Brazil elected a new President yesterday.  His name is Jair Bolsonaro.  He won easily by winning 55% of the votes.  While the election was not close, the rhetoric during the campaign seemed to mimic that of our most recent American Presidential election.

Following in our footsteps, Brazil held one of its most divisive elections ever that involved the leading candidate getting stabbed during a rally.  Jair Bolsonaro has been called the “Trump of the Tropics” for his derogatory comments about minorities.  Similar to Trump, he was recently endorsed by the Ku Klux Klan.  Critics fear that his election will lead to an erosion of personal freedoms and physical safety of others, especially minorities.

While proponents may acknowledge his apparent lack of political correctness, Jair Bolsonaro represents for them much needed change.  One of the single most important items on his resume is that he has never been involved in any political scandal, or any type of scandal for that matter, during his 17 years serving as a congressman.  Unfortunately, that seems increasingly rare for a Brazilian in politics these days and it is not something his primary rivals could claim.  As a comparison, the mayor of the city where I lived in Brazil, who went on to become a Congressman, had at least 7 state and federal investigations related to corruption.  That is even more impressive when you consider the city he represented had only been incorporated for about ten years at that time.  This makes Bolsonaro the face of the anti-establishment.

While many were cognizant of the existence of corruption in Brazil, nobody imagined it to have spread as far and wide as it did.  Brazilians began to realize that their country, run by the Workers Party, was essentially being run by an organized crime unit that bribed and bought its way to get what it wanted.  A “pay to play” system was developed, forcing private companies to make bribes to government officials in exchange for lucrative government contracts.

The Worker’s Party has held power since 2002.  In the last 16 years, Brazil has been on a roller coaster ride.  The first half of which showed promise.  Brazil experienced strong economic growth and a rising middle class sector for the first time in many years.  The last eight years has been the opposite.  The “Car Wash” scandal, which directly implicated President Lula, leading to his eventual sentence to prison, has caused tremendous gridlock in Congress.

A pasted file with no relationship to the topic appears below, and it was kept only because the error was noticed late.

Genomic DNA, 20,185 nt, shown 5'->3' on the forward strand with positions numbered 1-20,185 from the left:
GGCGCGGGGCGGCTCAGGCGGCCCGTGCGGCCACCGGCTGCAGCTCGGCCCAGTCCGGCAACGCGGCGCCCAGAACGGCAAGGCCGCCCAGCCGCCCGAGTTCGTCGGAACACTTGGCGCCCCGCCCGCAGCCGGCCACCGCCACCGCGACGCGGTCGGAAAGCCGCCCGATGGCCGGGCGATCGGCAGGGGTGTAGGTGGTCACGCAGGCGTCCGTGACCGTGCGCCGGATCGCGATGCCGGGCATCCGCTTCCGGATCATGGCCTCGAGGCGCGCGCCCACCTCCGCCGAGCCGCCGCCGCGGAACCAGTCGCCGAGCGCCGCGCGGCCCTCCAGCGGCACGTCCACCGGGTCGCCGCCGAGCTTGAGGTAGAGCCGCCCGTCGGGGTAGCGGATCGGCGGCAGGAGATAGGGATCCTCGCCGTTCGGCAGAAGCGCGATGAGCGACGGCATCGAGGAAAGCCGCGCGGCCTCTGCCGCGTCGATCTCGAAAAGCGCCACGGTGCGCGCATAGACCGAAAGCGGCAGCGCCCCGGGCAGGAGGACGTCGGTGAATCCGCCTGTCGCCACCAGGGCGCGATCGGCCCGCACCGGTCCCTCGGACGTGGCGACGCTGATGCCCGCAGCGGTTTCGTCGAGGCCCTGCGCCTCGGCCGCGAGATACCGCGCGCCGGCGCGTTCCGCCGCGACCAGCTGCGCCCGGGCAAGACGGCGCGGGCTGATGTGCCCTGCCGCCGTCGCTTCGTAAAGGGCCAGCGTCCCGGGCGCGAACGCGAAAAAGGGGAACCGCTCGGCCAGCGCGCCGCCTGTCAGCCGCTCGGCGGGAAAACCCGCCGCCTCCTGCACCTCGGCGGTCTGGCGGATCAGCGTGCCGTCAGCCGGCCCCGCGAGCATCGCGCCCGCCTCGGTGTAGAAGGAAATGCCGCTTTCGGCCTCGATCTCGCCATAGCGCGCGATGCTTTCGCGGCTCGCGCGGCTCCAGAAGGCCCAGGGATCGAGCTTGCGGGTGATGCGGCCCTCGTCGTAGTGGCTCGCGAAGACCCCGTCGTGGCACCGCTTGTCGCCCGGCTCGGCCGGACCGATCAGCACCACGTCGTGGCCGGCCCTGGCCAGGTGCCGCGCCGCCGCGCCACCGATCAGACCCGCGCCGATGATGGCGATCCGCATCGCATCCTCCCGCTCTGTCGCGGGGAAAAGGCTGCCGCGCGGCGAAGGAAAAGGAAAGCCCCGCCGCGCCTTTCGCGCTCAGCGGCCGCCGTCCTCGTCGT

Most surprisingly, despite being mired in scandal, the Workers party has proven extremely resilient.  Traditionally, when scandal has been uncovered, most organizations, be it John Edwards or Bernie Madoff, immediately retreat to the shadows…often never to be heard from again.  It has been the exact opposite with the Workers Party leaders, which is why they are so dangerous.   When finally caught with their hand in the cookie jar, their attitude was a brazen, “So what?”  Their entire demeanor has been that of someone so powerful, that they are above the law.

Bolsonaro’s election to President of Brazil, had as much to do about his rival as it did about him.  To understand it, you must begin with the former President of Brazil, universally known as Lula.  Despite serving a twelve-year prison sentence, Lula, has proven quite adept at managing his party from behind bars.  Referred to as the Kingmaker, he has chosen Fernando Haddad, the former mayor of Sao Paulo to replace him.  Despite all of the most recent revelations regarding Haddad’s party, they have still managed to come in second place with 45% of the votes.  I find this remarkable.  The party’s leader is in jail.  His successor is mired in corruption scandals.  Congress is gridlocked because of political upheaval and unemployment has jumped. And 45% of the country still voted for them?  That is alarming considering their party is responsible for one of the largest corruption scandals in the history of the world.

How is that possible?  Because the Workers Party base is primarily represented by the lower class, most of whom are dependent upon welfare.  As long as they get their welfare, they will continue to vote for the party that gave it to them.  The lower class in Brazil wields tremendous political power, mostly due to the fact that they are so large.  The Worker’s party learned early on that they could manipulate the lower class vote by “buying them” through legal welfare programs.  The final days leading up to the election, Haddad announced that he would increase welfare programs by 20% in a last ditch effort to get the undecided votes needed to win.  This time it was not enough.

While Jair Bolsonaro may appear to have little empathy for minorities, that same audacity seems to apply to criminals and those that abuse their power.  As a former army captain, Bolsonaro has stated that he would be willing to use their armed forces to combat violence.  This “enough is enough” approach has resonated with voters as they want action.  They see that the cancer of corruption has run deep and most Brazilians believe it will take a radical, unconventional type of President to remove it.